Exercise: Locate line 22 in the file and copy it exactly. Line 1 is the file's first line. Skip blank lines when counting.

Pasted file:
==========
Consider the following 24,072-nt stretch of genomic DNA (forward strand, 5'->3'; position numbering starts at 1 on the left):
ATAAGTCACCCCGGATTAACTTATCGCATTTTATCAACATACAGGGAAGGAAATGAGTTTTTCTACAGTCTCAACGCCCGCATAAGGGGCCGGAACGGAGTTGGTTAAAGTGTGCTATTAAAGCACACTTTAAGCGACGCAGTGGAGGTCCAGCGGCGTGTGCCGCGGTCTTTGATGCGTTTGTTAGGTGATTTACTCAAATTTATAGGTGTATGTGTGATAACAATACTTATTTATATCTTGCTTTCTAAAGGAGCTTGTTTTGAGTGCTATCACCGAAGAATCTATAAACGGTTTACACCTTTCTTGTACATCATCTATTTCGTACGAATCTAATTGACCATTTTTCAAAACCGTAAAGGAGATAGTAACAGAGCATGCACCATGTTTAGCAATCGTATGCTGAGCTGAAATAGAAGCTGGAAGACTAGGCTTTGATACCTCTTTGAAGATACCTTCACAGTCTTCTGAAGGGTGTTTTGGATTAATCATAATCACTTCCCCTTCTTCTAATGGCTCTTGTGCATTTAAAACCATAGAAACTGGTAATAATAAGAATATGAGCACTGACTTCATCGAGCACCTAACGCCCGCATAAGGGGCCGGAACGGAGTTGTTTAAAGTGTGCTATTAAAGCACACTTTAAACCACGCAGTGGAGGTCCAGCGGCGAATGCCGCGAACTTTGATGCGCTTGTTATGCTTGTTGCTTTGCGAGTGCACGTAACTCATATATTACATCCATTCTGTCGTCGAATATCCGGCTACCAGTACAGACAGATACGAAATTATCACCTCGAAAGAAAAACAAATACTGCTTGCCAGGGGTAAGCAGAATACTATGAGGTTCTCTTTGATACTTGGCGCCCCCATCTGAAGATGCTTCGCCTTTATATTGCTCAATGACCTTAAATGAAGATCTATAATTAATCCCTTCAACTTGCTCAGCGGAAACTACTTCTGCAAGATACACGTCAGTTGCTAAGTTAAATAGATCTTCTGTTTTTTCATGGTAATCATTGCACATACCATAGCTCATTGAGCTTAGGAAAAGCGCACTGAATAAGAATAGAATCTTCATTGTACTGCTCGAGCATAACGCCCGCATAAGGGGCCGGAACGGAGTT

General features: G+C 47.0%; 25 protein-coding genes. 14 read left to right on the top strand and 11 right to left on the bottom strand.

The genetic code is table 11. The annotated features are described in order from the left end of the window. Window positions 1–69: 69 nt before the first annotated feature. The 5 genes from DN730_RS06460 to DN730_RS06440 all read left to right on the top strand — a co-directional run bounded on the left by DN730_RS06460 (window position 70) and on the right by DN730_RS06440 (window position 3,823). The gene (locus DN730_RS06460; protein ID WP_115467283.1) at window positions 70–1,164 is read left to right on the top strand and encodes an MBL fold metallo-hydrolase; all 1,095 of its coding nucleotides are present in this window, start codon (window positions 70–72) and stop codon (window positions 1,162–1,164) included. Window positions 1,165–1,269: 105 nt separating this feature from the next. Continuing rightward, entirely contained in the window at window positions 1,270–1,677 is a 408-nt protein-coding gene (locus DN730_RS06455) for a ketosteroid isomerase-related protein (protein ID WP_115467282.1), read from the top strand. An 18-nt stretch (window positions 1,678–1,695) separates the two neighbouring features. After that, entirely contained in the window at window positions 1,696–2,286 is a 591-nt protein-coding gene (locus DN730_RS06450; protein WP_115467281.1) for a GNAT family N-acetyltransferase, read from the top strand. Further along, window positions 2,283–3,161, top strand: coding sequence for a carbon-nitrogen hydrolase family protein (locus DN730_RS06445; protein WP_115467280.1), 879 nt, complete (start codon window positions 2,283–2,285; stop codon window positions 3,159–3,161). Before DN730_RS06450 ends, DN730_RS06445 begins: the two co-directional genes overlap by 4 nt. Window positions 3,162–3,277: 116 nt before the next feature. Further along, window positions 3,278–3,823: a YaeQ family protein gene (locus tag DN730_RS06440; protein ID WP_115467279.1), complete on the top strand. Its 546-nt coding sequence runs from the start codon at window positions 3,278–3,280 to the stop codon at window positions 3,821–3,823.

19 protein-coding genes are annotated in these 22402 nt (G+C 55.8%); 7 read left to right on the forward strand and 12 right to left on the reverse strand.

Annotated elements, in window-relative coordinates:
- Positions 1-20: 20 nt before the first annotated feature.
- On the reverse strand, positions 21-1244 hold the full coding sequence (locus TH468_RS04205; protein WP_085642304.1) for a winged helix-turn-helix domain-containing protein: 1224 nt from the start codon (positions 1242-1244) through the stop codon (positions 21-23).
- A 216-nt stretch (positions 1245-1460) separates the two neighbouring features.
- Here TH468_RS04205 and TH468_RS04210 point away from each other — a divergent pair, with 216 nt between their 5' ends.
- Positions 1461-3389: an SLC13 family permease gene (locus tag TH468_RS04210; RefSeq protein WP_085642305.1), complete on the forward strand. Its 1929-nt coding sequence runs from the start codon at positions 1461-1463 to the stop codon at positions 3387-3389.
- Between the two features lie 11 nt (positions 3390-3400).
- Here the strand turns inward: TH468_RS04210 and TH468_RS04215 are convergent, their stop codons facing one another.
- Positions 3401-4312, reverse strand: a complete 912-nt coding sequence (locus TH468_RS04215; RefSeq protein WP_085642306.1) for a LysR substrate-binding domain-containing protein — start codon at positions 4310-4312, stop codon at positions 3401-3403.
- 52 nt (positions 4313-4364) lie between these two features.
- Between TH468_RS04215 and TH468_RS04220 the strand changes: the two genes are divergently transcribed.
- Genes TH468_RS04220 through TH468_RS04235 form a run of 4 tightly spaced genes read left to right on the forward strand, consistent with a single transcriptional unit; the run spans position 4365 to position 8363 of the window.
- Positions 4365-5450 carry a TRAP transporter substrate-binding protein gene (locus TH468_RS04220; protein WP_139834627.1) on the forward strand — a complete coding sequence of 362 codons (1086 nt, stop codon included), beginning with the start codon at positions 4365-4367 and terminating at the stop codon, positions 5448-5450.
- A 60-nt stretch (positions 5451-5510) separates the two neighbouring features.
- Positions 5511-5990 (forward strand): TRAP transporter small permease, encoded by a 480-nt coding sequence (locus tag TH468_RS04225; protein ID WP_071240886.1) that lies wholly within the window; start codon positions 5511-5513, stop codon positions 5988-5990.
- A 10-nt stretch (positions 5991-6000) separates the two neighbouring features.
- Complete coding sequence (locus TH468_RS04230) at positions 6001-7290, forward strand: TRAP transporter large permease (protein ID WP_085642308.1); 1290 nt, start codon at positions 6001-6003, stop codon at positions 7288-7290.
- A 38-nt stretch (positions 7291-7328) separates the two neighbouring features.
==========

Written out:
- Complete coding sequence (locus TH468_RS04230) at positions 6001-7290, forward strand: TRAP transporter large permease (protein ID WP_085642308.1); 1290 nt, start codon at positions 6001-6003, stop codon at positions 7288-7290.